"As an American, as a Jew, and as a human being, I abhor antisemitism. And my administration is combating it actively,” Sally Kornbluth, president of MIT, said, adding that “problematic speech needs to be countered with other speech and education.”
Kornbluth said free speech that promotes harassment or incites violence is not protected by the university, but those who try to shut down campus protests are essentially advocating for unworkable “speech codes."
Harvard and UPenn have struggled. Both schools found themselves under investigation by the Department of Education over complaints of antisemitism on campus.
“This is difficult work, and I know I have not always gotten it right,” Gay said of her efforts to promote free speech and inclusion. She noted the difficulty of balancing the concerns of different groups, including Harvard’s Muslim community, which Gay noted faces the threat of rising Islamophobia.
“During these difficult days, I have felt the bonds of our community strained,” Gay told lawmakers.
UPenn President M. Elizabeth Magill came under fire for the Palestine Writes Festival, an event hosted at her university in September that was a flashpoint of antisemitism, according to a complaint submitted to the Department of Education.
Magill condemned antisemitic rhetoric at the festival but maintained that measures had been instituted to ensure student safety.
The presidents made clear to the Republican-run House Committee on Education and the Workforce that their schools have taken steps to prevent harassment and bullying, including public announcements.
The president of Columbia was invited but did not attend, citing a scheduling conflict, Foxx’s office said.
November polling by the Anti-Defamation League and Hillel found that, since Oct. 7, 46% of Jewish students felt safe at their colleges, a marked drop from 67% before the war. Students across the nation said they were wary of walking around their campuses wearing a Star of David necklace, kippah or other emblems of Judaism.
In late October, an upperclassman at Cornell was taken into federal custody after allegedly making online posts promising to kill any and every Jew he saw on campus.
The Council on American-Islamic Relations and other advocacy groups reported that hate crimes against Muslim students were also on the rise.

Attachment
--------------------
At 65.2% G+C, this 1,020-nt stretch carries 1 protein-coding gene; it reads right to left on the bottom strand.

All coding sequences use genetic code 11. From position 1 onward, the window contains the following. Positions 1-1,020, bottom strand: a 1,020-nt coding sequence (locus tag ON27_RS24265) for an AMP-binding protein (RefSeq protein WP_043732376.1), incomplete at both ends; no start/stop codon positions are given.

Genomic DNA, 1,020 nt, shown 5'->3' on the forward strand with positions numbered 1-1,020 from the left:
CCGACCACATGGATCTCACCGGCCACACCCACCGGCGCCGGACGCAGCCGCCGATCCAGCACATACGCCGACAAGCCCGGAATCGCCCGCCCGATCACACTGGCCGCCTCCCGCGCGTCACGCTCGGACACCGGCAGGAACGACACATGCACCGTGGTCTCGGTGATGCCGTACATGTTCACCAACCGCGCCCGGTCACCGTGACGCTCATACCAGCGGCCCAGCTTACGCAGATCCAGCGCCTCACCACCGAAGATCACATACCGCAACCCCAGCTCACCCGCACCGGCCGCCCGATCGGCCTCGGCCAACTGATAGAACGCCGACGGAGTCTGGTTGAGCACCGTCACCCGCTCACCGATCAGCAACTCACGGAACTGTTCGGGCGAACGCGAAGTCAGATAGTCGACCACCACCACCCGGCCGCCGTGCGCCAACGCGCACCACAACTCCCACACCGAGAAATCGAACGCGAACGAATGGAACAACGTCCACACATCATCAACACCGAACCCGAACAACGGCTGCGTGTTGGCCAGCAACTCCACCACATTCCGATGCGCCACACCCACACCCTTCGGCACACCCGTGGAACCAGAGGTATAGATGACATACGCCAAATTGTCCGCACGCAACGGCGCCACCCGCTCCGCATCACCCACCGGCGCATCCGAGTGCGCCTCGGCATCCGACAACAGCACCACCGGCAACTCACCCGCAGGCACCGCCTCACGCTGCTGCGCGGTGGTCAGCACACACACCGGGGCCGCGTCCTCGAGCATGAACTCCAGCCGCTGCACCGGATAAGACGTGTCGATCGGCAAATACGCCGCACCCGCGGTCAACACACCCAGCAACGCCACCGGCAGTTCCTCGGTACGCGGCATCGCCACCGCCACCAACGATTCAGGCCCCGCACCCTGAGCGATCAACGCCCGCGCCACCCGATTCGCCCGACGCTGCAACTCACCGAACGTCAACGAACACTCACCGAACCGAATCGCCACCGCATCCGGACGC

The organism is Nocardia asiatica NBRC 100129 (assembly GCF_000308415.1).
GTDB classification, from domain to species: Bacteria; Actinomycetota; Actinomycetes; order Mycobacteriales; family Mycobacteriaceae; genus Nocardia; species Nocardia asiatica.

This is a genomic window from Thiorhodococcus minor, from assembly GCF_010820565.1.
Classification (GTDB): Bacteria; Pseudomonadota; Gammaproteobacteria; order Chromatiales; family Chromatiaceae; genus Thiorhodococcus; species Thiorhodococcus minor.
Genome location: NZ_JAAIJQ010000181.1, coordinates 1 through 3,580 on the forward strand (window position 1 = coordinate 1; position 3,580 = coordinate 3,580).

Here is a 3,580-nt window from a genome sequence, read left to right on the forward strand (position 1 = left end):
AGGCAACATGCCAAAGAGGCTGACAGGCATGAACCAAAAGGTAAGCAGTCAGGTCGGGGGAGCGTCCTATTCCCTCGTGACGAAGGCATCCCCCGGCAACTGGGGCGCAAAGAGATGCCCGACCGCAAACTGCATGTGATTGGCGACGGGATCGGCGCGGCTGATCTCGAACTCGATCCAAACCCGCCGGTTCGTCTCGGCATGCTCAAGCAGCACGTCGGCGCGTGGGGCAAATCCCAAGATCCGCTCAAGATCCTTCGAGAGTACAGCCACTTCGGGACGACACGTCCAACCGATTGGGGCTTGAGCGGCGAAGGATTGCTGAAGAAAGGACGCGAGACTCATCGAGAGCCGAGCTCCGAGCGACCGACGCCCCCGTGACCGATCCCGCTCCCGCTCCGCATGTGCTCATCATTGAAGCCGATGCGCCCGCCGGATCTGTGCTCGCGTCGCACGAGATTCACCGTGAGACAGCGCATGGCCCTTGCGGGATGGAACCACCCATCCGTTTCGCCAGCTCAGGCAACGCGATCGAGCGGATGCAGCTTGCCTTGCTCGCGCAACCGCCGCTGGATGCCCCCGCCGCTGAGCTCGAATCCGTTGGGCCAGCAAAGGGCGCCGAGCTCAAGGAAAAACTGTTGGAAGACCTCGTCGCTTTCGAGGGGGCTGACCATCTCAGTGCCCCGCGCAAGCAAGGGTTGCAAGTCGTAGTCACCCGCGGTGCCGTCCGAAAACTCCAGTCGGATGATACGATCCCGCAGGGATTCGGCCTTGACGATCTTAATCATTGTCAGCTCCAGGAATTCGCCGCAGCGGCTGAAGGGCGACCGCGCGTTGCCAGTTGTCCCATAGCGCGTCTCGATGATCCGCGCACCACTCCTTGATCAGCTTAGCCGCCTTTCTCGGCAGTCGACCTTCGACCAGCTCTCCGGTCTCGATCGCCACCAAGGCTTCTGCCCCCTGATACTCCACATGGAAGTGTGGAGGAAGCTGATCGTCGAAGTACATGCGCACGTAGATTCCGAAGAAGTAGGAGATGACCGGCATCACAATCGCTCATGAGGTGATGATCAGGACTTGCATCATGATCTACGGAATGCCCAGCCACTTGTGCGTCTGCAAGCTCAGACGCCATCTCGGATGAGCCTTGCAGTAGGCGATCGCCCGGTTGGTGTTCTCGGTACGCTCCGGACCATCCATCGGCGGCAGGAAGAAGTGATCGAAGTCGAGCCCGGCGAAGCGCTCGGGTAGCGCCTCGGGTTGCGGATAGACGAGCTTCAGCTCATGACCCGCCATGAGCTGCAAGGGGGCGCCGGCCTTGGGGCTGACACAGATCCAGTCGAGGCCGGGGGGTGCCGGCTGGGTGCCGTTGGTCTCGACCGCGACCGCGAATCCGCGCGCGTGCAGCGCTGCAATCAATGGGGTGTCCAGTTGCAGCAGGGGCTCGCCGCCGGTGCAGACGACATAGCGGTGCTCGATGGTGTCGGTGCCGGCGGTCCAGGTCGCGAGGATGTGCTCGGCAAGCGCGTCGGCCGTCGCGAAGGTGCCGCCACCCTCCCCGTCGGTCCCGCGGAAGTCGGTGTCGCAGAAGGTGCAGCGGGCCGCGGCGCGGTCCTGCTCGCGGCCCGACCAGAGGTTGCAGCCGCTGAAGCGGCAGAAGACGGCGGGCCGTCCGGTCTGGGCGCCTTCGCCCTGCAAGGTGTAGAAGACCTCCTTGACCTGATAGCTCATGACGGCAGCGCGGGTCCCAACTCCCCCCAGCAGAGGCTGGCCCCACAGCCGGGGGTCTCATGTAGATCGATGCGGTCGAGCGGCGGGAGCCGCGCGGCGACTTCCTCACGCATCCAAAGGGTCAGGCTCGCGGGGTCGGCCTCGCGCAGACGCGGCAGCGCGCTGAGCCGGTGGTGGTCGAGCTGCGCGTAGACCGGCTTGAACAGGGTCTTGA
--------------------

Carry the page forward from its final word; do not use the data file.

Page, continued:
Last month, a white man allegedly shot three Palestinian American college students in Burlington, Vermont. And, at Stanford, an Arab student was struck in a hit-and-run as the driver shouted, “F— you people!” according to witnesses.
Pro-Palestinian protesters have been doxxed — their names and pictures paraded around their campuses on mobile billboard trucks — in what activists say are attempts to intimidate them into silence.
China the No. 1 Country Sending Students to US, Data Show
China, India and South Korea sent the most students to the U.S. in 2023, according to Open Doors 2023 Report on International Educational Exchange. Open Doors is sponsored by the U.S. Department of State.
Among other things, the report broke down the schools with the largest number of international students. New York University took the top spot, with Northeastern University, Columbia University, Arizona State University and the University of Southern California rounding out the top five. Get the stats here. (November 2023)
International Students Boosted US Economy by $40 Billion in 2022-23
In the 2022-23 academic year, more than 1 million international students were in the U.S., and they contributed more than $40 billion to the U.S. economy, Forbes reports.
That figure's up 19% from the previous academic year, according to NAFSA: Association for International Educators.
Read the full story here. (November 2023)